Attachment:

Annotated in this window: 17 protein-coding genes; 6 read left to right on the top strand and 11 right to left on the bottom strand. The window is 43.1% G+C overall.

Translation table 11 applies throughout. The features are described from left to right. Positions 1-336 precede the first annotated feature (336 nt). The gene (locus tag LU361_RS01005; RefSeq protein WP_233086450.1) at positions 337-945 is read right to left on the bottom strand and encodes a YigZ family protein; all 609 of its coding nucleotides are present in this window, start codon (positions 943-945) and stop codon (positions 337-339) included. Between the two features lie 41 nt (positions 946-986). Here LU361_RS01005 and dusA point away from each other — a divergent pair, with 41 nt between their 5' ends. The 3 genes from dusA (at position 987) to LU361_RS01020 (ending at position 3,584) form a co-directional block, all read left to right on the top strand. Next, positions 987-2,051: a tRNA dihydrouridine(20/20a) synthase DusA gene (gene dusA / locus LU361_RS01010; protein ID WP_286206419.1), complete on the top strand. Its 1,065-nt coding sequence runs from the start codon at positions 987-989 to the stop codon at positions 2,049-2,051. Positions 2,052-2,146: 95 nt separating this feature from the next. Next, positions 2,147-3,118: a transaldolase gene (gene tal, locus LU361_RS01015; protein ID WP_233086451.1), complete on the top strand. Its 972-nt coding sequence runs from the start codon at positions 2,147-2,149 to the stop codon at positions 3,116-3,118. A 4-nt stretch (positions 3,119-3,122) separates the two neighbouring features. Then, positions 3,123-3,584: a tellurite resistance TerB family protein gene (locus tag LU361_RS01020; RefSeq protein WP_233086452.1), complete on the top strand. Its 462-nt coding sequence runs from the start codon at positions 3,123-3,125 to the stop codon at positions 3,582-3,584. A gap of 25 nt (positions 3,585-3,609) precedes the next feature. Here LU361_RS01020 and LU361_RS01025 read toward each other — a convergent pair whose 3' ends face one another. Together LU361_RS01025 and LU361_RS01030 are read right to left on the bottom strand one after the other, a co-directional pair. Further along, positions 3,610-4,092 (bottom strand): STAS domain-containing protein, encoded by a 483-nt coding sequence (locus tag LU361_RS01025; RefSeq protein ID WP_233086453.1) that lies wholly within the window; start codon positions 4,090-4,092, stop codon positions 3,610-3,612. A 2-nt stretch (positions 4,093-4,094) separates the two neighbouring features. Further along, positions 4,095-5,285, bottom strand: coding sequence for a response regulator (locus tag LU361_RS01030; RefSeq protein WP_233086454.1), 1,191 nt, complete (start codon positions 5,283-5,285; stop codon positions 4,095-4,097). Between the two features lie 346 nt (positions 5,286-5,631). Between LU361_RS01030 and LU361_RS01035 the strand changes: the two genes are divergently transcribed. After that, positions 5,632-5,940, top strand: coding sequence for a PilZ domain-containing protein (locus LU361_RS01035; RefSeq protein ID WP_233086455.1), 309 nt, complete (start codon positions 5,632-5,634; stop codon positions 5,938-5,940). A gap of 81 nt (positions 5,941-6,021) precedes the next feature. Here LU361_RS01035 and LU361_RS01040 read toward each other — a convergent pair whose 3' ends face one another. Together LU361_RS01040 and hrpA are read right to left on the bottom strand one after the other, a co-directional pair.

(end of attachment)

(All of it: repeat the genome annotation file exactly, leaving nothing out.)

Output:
Annotated in this window: 17 protein-coding genes; 6 read left to right on the top strand and 11 right to left on the bottom strand. The window is 43.1% G+C overall.

Translation table 11 applies throughout. The features are described from left to right. Positions 1-336 precede the first annotated feature (336 nt). The gene (locus tag LU361_RS01005; RefSeq protein WP_233086450.1) at positions 337-945 is read right to left on the bottom strand and encodes a YigZ family protein; all 609 of its coding nucleotides are present in this window, start codon (positions 943-945) and stop codon (positions 337-339) included. Between the two features lie 41 nt (positions 946-986). Here LU361_RS01005 and dusA point away from each other — a divergent pair, with 41 nt between their 5' ends. The 3 genes from dusA (at position 987) to LU361_RS01020 (ending at position 3,584) form a co-directional block, all read left to right on the top strand. Next, positions 987-2,051: a tRNA dihydrouridine(20/20a) synthase DusA gene (gene dusA / locus LU361_RS01010; protein ID WP_286206419.1), complete on the top strand. Its 1,065-nt coding sequence runs from the start codon at positions 987-989 to the stop codon at positions 2,049-2,051. Positions 2,052-2,146: 95 nt separating this feature from the next. Next, positions 2,147-3,118: a transaldolase gene (gene tal, locus LU361_RS01015; protein ID WP_233086451.1), complete on the top strand. Its 972-nt coding sequence runs from the start codon at positions 2,147-2,149 to the stop codon at positions 3,116-3,118. A 4-nt stretch (positions 3,119-3,122) separates the two neighbouring features. Then, positions 3,123-3,584: a tellurite resistance TerB family protein gene (locus tag LU361_RS01020; RefSeq protein WP_233086452.1), complete on the top strand. Its 462-nt coding sequence runs from the start codon at positions 3,123-3,125 to the stop codon at positions 3,582-3,584. A gap of 25 nt (positions 3,585-3,609) precedes the next feature. Here LU361_RS01020 and LU361_RS01025 read toward each other — a convergent pair whose 3' ends face one another. Together LU361_RS01025 and LU361_RS01030 are read right to left on the bottom strand one after the other, a co-directional pair. Further along, positions 3,610-4,092 (bottom strand): STAS domain-containing protein, encoded by a 483-nt coding sequence (locus tag LU361_RS01025; RefSeq protein ID WP_233086453.1) that lies wholly within the window; start codon positions 4,090-4,092, stop codon positions 3,610-3,612. A 2-nt stretch (positions 4,093-4,094) separates the two neighbouring features. Further along, positions 4,095-5,285, bottom strand: coding sequence for a response regulator (locus tag LU361_RS01030; RefSeq protein WP_233086454.1), 1,191 nt, complete (start codon positions 5,283-5,285; stop codon positions 4,095-4,097). Between the two features lie 346 nt (positions 5,286-5,631). Between LU361_RS01030 and LU361_RS01035 the strand changes: the two genes are divergently transcribed. After that, positions 5,632-5,940, top strand: coding sequence for a PilZ domain-containing protein (locus LU361_RS01035; RefSeq protein ID WP_233086455.1), 309 nt, complete (start codon positions 5,632-5,634; stop codon positions 5,938-5,940). A gap of 81 nt (positions 5,941-6,021) precedes the next feature. Here LU361_RS01035 and LU361_RS01040 read toward each other — a convergent pair whose 3' ends face one another. Together LU361_RS01040 and hrpA are read right to left on the bottom strand one after the other, a co-directional pair.